C. Turner Joy
|Charles Turner Joy|
Vice Admiral C. Turner Joy, 1951
February 17, 1895|
St. Louis, Missouri
|Died||June 6, 1956
San Diego, California
|Place of burial||United States Naval Academy Cemetery|
|Allegiance||United States of America|
|Service/branch||United States Navy|
|Years of service||1916-1954|
Vice Admiral Charles Turner Joy (17 February 1895 – 6 June 1956) was an admiral of the United States Navy during World War II and the Korean War. During the last years of his career, he served as Superintendent of the Naval Academy. The destroyer USS Turner Joy (DD-951) was named for him.
Early life and career, through World War I
C. Turner Joy was born in St. Louis, Missouri, on 17 February 1895. Commissioned as an Ensign in the Navy upon graduation from the U.S. Naval Academy in 1916, he served in the battleship Pennsylvania (BB-38) for more than four years, including the period of the United States' participation in World War I.
In 1923, after receiving a graduate education in engineering, he began two years as Aide and Flag Lieutenant to Commander, Yangtze Patrol. This was followed by a tour as Executive Officer of the Asiatic Fleet destroyer Pope (DD-225), an assignment with the Bureau of Ordnance, sea duty in the battleship California (BB-44), and service at the Naval Mine Depot at Yorktown, Virginia.
In the mid-1930s, Lieutenant Commander Joy was Commanding Officer of the destroyer Litchfield (DD-336) and was on the staff of Commander Destroyers, Battle Force.
World War II
In 1941 he was Operations Officer for Commander Scouting Force, Pacific Fleet and, for several months after the United States entered World War II in December of that year, helped plan and execute combat operations against Japan.
After an important war plans tour in Washington, D.C., Rear Admiral Joy became commander of a cruiser division, leading it through nearly a year and a half of intense combat service against the Japanese.
Post-World War II and Korean War
Commanding an amphibious group when Japan capitulated in August 1945, Joy was soon assigned to duty in China. He was in charge of the Naval Proving Ground at Dahlgren, Virginia, in 1946–49 and was then sent back to the Western Pacific to become Commander Naval Forces, Far East. Vice Admiral Joy held that position until mid-1952, directing much of the Navy's effort during the first two years of the Korean War. From July 1951 until May 1952 he was also the senior United Nations Delegate to the Korean Armistice talks. His experience in this role let him to write a book, How Communists Negotiate. In the book he detailed a number of different tactics that were used during the talks to delay, frustrate, and create useful propaganda for the North Koreans. His observations included the fact that the North Koreans, being generally shorter, would set shorter chairs for the UN delegates to appear equal in height.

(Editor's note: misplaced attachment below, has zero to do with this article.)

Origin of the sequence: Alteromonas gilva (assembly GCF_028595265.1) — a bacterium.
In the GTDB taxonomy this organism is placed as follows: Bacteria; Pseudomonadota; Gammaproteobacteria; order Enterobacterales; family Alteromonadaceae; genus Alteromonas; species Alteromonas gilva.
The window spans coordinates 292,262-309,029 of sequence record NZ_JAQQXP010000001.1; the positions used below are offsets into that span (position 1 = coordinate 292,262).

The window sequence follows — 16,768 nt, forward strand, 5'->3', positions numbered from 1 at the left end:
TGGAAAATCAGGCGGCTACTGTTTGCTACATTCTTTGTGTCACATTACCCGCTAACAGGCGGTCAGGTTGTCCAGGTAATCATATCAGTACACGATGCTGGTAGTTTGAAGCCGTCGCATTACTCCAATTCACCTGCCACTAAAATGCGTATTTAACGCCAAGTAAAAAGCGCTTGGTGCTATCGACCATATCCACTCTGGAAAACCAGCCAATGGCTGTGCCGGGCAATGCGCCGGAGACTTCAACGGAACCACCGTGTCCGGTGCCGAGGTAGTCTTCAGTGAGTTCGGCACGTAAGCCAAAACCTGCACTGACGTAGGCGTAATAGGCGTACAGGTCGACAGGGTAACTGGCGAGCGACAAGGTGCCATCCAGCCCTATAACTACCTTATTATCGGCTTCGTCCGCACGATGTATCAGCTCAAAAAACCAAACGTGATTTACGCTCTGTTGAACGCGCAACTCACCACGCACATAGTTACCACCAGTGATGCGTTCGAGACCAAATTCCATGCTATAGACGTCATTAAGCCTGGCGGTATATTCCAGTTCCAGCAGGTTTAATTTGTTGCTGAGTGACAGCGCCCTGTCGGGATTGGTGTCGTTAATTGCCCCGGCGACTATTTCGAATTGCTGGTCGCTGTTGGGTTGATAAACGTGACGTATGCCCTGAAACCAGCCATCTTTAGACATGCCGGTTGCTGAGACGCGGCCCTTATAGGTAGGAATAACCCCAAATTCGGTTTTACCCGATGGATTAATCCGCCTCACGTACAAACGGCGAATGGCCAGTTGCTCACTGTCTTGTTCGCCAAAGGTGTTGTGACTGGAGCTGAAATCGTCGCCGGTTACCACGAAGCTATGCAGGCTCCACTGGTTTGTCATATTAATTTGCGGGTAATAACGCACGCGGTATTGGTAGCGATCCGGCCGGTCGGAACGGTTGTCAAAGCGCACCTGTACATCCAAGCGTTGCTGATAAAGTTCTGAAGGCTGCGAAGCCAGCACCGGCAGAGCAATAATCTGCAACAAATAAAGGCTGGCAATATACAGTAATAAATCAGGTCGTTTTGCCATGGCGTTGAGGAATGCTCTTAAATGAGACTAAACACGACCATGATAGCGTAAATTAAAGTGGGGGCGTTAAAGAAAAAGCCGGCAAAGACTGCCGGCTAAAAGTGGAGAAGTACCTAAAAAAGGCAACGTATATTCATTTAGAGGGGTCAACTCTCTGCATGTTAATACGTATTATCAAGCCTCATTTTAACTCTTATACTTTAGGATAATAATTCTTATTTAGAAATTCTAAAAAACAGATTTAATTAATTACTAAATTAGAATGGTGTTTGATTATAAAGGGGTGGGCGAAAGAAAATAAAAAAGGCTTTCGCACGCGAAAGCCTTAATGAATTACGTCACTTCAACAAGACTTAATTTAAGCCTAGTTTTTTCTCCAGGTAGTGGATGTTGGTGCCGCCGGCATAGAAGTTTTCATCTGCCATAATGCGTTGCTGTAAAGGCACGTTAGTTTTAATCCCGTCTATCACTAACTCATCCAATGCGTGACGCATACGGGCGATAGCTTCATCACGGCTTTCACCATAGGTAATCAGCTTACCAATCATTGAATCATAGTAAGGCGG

His final assignment was as Superintendent of the U.S. Naval Academy.
Last years and legacy
Retired in July 1954, Admiral Joy subsequently made his home in La Jolla, California. He died at the U.S. Naval Hospital in San Diego, California on 6 June 1956. He is interred at the United States Naval Academy Cemetery.
The destroyer USS Turner Joy (DD-951), 1959–1991, was named in honor of Admiral Joy. Turner Joy Road at the Naval Academy is also named in his honor.
Vice Admiral Charles Turner Joy´s ribbon bar:
|1st Row||Distinguished Service Cross||Navy Distinguished Service Medal||Army Distinguished Service Medal|
|2nd Row||Legion of Merit||Bronze Star Medal w/ "V" Device||Mexican Service Medal|
|3rd Row||World War I Victory Medal w/ Escort Clasp||China Service Medal||American Defense Service Medal w/ Atlantic Clasp|
|4th Row||American Campaign Medal||Asiatic-Pacific Campaign Medal w/ three bronze service stars||World War II Victory Medal|
|5th Row||Navy Occupation Service Medal||National Defense Service Medal||Korea Service Medal w/ one service star|
|6th Row||Philippine Liberation Medal w/ two stars||Order of British Empire||United Nations Korea Medal|
- List of Superintendents of the United States Naval Academy
- JMSDF-After World War II, new Japanese Navy since 1954.
- Obitutuary, Los Angeles Times, June 7, 1956, p. 7
|Wikimedia Commons has media related to C. Turner Joy.|
- history.navy.mil/photos: biography of C. Turner Joy
- Finding aid to C. Turner Joy's papers at the Hoover Institution Library and Archives, Stanford University
Harry W. Hill
|Superintendent of United States Naval Academy
Walter F. Boone